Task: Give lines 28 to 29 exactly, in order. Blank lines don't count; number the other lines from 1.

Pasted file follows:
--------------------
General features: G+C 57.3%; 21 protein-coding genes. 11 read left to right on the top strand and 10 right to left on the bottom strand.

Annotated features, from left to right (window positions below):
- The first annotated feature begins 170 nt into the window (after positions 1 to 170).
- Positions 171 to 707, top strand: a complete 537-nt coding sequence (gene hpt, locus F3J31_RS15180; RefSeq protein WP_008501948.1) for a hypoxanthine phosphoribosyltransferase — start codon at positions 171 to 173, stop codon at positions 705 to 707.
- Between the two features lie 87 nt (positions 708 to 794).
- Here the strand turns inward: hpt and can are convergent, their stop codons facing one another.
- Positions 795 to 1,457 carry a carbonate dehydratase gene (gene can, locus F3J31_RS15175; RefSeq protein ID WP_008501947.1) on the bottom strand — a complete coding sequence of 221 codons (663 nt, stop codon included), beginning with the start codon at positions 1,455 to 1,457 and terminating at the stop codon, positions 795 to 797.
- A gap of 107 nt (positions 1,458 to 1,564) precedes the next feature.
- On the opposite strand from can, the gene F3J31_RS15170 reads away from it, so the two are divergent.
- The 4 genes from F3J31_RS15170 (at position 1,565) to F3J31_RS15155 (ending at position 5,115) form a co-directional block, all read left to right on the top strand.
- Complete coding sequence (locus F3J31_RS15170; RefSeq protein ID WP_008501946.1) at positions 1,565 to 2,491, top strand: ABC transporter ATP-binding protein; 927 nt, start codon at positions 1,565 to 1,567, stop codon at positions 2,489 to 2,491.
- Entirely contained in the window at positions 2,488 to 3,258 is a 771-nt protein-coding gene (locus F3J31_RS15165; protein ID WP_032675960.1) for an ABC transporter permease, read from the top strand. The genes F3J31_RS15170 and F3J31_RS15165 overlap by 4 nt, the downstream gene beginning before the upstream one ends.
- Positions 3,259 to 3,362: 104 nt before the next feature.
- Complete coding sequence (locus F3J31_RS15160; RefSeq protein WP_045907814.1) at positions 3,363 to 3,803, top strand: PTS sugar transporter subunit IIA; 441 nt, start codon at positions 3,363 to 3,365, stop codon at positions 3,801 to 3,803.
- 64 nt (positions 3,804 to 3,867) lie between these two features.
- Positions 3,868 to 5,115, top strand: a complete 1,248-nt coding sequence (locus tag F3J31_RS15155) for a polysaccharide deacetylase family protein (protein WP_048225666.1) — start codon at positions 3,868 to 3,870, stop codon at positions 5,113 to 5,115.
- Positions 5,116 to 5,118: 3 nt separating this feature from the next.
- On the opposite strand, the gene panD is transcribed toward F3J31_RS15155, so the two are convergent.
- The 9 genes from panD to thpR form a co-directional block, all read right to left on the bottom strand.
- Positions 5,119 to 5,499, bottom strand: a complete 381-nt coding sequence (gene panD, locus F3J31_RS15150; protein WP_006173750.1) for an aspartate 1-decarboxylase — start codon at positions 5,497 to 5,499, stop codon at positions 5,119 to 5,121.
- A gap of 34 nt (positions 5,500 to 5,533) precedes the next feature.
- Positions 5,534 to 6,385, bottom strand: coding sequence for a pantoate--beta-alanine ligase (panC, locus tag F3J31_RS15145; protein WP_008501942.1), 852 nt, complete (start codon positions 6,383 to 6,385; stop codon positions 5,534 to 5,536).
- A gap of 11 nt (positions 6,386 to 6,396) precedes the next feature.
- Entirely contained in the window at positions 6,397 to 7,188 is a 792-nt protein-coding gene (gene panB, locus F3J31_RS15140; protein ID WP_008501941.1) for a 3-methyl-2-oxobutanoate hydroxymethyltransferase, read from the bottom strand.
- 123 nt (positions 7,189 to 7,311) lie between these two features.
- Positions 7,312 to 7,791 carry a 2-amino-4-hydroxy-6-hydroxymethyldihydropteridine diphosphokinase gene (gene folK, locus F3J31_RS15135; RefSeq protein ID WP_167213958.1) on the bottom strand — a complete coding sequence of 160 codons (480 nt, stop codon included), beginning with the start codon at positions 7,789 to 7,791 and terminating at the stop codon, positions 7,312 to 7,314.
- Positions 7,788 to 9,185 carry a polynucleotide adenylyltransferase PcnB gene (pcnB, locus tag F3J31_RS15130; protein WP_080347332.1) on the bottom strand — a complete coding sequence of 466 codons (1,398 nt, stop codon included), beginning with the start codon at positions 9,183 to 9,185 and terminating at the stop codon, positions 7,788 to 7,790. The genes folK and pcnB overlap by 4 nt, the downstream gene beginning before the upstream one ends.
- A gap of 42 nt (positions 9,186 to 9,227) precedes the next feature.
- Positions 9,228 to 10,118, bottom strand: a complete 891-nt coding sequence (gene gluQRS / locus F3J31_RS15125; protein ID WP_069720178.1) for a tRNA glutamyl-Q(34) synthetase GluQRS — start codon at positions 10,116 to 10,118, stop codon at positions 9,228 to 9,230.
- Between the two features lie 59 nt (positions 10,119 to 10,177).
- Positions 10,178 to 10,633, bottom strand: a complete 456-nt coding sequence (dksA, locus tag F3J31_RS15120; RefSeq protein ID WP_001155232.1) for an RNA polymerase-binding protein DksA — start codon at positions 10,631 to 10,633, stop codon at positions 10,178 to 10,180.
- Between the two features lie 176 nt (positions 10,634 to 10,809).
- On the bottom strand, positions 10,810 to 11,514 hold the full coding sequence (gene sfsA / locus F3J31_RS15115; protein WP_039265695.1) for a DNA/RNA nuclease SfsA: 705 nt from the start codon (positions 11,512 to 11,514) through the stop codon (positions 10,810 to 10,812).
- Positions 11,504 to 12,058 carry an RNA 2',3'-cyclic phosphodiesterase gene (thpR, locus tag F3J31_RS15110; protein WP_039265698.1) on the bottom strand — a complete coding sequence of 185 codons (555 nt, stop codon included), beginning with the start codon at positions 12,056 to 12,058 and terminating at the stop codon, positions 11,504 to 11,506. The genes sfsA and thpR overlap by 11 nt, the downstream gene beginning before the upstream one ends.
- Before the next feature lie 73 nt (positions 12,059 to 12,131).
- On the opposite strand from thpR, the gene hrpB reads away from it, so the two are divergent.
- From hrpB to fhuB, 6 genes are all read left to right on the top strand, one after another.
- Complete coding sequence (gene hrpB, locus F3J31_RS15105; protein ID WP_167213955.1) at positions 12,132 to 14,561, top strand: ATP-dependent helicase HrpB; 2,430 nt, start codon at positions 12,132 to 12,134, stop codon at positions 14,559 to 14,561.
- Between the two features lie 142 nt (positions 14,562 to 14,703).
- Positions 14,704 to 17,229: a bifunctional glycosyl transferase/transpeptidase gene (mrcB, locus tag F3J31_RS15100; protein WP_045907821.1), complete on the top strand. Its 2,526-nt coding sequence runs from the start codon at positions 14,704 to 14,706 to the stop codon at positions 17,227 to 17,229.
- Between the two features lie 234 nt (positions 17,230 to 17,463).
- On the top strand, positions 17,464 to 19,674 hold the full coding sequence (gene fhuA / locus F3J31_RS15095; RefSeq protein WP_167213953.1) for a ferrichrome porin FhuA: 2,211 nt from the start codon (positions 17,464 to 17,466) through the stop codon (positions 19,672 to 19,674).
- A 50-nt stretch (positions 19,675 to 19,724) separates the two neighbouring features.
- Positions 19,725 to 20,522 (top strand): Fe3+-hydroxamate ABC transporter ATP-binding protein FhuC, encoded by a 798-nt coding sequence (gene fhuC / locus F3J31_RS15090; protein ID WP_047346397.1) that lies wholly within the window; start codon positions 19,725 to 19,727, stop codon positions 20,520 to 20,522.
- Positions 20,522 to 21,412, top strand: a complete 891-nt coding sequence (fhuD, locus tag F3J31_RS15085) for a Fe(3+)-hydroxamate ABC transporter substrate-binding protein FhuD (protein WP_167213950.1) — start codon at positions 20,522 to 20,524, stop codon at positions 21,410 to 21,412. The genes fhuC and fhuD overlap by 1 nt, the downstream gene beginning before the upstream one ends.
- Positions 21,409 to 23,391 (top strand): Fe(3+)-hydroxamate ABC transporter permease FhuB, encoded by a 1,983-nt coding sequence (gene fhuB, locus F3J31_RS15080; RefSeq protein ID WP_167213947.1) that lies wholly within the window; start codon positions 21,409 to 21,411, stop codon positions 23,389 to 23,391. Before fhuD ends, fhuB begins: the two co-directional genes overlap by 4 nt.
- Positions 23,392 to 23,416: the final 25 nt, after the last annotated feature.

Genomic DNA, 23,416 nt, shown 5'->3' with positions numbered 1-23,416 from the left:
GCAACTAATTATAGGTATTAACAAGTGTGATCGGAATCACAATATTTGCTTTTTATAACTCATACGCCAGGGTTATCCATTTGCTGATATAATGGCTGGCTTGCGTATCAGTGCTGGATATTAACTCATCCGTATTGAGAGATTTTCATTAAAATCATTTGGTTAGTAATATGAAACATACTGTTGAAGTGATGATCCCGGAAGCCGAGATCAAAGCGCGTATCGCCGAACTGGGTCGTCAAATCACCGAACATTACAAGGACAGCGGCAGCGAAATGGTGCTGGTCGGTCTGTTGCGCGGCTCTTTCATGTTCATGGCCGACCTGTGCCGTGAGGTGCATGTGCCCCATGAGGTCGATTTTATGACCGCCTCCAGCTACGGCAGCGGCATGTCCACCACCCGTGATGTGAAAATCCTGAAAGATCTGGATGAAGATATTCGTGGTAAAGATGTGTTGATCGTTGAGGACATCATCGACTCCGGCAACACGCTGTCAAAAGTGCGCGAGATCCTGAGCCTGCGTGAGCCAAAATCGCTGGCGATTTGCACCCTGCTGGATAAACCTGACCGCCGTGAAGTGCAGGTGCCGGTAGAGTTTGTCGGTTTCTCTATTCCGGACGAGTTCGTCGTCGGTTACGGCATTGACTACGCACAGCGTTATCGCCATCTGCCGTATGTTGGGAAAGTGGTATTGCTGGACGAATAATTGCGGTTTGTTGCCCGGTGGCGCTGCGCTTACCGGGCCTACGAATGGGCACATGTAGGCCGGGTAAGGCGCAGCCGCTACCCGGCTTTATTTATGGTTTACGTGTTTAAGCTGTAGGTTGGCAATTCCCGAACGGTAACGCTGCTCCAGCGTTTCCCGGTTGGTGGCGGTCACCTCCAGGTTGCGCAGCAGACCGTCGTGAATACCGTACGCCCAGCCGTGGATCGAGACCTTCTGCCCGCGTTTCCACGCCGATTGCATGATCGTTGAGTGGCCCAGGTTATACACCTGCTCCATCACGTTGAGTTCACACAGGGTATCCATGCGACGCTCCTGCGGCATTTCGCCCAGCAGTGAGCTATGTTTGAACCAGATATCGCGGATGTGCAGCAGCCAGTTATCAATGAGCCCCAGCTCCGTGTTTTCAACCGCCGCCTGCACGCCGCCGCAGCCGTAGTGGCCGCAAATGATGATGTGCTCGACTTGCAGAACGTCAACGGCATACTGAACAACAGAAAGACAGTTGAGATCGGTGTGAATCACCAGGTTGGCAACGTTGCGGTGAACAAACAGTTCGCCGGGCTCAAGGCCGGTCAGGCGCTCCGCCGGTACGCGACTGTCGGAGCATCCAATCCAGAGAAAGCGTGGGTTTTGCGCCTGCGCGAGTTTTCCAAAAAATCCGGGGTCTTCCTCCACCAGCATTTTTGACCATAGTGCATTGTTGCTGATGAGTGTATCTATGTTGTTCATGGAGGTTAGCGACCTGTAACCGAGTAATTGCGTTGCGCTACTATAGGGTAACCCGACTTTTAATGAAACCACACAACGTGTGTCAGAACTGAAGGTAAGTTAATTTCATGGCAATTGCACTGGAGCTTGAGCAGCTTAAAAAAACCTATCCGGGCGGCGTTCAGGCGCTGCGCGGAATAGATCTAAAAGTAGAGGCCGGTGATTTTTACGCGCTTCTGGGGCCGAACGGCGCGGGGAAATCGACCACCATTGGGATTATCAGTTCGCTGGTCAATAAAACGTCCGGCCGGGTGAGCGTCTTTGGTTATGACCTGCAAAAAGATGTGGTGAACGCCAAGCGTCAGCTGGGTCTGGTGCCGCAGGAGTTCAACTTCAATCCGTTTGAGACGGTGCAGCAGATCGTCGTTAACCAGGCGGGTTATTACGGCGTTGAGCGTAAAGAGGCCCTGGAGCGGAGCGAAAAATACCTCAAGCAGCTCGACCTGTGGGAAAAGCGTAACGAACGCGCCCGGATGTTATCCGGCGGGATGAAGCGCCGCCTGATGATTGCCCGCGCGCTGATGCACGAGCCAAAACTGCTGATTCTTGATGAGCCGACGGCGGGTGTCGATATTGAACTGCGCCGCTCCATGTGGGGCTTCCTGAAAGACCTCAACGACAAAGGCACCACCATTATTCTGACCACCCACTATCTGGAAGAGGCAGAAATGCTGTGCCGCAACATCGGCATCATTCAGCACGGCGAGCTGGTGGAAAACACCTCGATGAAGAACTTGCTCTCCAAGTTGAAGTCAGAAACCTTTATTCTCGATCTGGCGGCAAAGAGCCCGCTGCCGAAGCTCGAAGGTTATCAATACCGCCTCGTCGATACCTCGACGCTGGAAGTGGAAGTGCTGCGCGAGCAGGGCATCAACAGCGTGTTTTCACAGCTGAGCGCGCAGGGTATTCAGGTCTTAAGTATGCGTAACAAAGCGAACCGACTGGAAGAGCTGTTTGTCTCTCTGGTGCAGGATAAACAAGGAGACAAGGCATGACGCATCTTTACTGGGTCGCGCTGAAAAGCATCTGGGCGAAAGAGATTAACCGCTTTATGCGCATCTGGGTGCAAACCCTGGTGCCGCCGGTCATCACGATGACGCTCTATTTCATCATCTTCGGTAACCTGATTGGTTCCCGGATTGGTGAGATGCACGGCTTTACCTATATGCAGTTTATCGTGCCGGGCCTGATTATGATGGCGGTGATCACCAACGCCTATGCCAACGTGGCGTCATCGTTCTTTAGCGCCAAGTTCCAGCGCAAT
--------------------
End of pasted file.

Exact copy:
- A gap of 42 nt (positions 9,186 to 9,227) precedes the next feature.
- Positions 9,228 to 10,118, bottom strand: a complete 891-nt coding sequence (gene gluQRS / locus F3J31_RS15125; protein ID WP_069720178.1) for a tRNA glutamyl-Q(34) synthetase GluQRS — start codon at positions 10,116 to 10,118, stop codon at positions 9,228 to 9,230.